This article was written by Shivangi Kaushik.
Vijaya Raje Scindia was born as Lekha Divyeshwari Devi on 12 October 1919 at Sagar (present-day Madhya Pradesh, a state in central India). She was popularly known as the Rajmata of Gwalior, which translates to Queen mother.
She was the eldest child of Thakur Mahendra Singh of Kotla state and his second wife, Chuda Devashwari Devi. Her father was a deputy collector in the provincial administration. Her mother tragically died giving birth to her. She was brought up by her maternal grandfather Khadga Shumsher Jang Bahadur Rana, who had been exiled to India and had taken up residence at Sagar. As her mother had died, she never lived with her father. Her grandmother, who was a deeply religious woman, left a lasting impact on young Lekha’s personality.
As her family was exiled, even though she had a royal lineage, her upbringing was quite normal. Her education also was apt for modern high middle-class families rather than aristocratic. She studied both at Vasanta college in Banaras and The Isabella Thoburn College in Lucknow. During her college days, she lived in the dormitories as any other average student. During this time, the Indian freedom struggle was at its peak. Young Lekha was influenced by Gandhi’s call for a boycott of foreign goods, and she gave up the use of foreign goods and fabrics.
The turning point in her life came when at the age of 22, she was married to the Maharaj of Gwalior, Jivajirao Scindia. Gwalior was one of the largest and richest princely states in India. Maharaja Jivajirao Scindia took the important decision of marriage in one day. At their very first meeting at The Taj hotel in Mumbai, he instantly fell in love with Lekha. However, he remained firm on the decision to marry her, even in the face of opposition. He was fascinated by her beauty and intelligence.
There was a lot of opposition from the Scindia family and the Maratha chieftains (a warrior clan in Maharashtra). However, later Lekha won the trust and respect of the Scindia family with her demeanour, dedication and diligence. As per the tradition, a new name was chosen for Lekha, which was based upon the couple’s horoscope. Thus, she received the name Vijaya Raje Scindia. The relationship between her and her husband was considered to be idyllic and harmonious. It was quite contrary to that of her children.
The early death of her husband in 1961, at the age of 45, meant she was left alone to take care of the government of the Gwalior state and her young children, four daughters and a son. True to her character Vijaya Raje proved an exacting and strict parent whose own religious upbringing reflected in that of her children. She expected her children to meet her standards of lifestyle and behaviour. This led to a somewhat cold relationship with her adult children in later life.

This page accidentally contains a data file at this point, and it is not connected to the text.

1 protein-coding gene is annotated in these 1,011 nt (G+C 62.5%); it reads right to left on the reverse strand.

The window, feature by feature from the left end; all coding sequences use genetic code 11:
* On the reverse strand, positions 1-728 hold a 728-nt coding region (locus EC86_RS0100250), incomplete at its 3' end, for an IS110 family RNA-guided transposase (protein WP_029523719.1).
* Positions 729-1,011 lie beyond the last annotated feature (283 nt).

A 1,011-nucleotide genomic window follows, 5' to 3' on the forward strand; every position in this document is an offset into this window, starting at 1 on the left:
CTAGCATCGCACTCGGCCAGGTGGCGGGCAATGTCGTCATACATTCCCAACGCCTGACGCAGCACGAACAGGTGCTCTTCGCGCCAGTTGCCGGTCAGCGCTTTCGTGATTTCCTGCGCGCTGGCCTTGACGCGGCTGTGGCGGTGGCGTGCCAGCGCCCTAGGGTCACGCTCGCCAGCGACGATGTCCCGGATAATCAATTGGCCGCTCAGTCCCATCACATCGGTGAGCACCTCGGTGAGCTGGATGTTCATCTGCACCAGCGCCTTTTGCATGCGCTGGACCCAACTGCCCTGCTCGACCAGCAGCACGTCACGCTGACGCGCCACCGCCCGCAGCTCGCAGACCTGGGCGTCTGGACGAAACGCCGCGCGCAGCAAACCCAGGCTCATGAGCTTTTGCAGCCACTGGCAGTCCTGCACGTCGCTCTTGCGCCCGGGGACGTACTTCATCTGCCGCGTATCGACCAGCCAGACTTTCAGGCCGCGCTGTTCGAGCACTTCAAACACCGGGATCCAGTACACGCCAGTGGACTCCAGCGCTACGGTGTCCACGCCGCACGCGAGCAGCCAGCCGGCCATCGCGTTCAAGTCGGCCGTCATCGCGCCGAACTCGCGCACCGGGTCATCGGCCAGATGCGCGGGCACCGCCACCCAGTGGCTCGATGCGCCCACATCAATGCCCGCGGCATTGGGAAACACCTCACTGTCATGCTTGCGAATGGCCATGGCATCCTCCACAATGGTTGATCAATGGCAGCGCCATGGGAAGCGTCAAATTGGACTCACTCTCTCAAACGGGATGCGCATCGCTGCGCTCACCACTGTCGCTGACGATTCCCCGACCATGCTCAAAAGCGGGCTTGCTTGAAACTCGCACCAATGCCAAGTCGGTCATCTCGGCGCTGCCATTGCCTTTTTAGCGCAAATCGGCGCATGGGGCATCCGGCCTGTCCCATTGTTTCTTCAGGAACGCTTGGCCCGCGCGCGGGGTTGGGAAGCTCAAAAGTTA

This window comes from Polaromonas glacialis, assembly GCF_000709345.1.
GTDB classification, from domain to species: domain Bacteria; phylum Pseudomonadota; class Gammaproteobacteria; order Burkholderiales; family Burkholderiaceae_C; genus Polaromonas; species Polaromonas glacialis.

Her eldest daughter was Padmavati Raje, who married the Maharaja of Tripura. Her second daughter Usha Raje married Pashupati Shamsher Jung Bahadur Rana, a Nepalese politician who belonged to the Rana dynasty of Nepal. They are the parents of Devyani Rana, for whom the Crown Prince of Nepal reportedly had a dispute with his parents, King Birendra and Queen Aishwarya.1 Her third daughter Vasundhara Raje is a politician and a two-term Chief Minister of the state of Rajasthan. Her fourth daughter, Yashodhara Raje, is also a politician and has been a member of the Indian Parliament.
Her only son Madhav Rao Scindia was the titular Maharaja of Gwalior. He was also a politician and a member of the Parliament. He tragically died in an aeroplane crash in 2001, at the age of 56. In her biography, Vijaya Raje regretfully mentions how little sympathy she was able to extend to her two young daughters in their troubled marriages and wondered whether her husband would have handled things differently and in a better way. Her relationship with her only son was reported to be especially troubled. Both of them following different political parties based on contrasting ideologies added to the woes.
In later years they were both involved in a public dispute over property. Their animosity showed when her will, read shortly after her death, stated that her son would not be allowed to perform her funerary obsequies. This is considered to be the ultimate castigation an orthodox Hindu can give out to a son, as it is a son’s duty to light the funeral pyre of his parents.
Vijaya Raje was initiated into electoral politics in 1957. She won both the central and state elections several times. She won the 1991,1996 and 1998 elections on a Bhartiya Janata party ticket. In 1999 she did not run due to her old age. She was jailed during the Emergency Period imposed by then Prime Minister of India, Indira Gandhi, ultimately sharing the cell with fellow Member of Parliament Rajmata Gayatri Devi of Jaipur. One of her most notable achievements as Maharani of Gwalior was the founding of the Scindia Kanya Vidyalaya school in 1956. The school paved the way for an all-rounded Indian education of girls focussing on Indian values, religion and culture.
She once said, “The progress of science along with industrialisation has brought a change in the old pattern of the family tree. Because of economic conditions, Indian women had to come out and also add to family income. I believe in the old saying, “the hand that rocks the cradle rules the world”. I wanted a school to strengthen those hands. My dream was to start a school that would serve both of these ends.”
In 1998, she stepped down as the Vice-President of Bhartiya Janata Party and quit electoral politics. She died on 25 January 2001.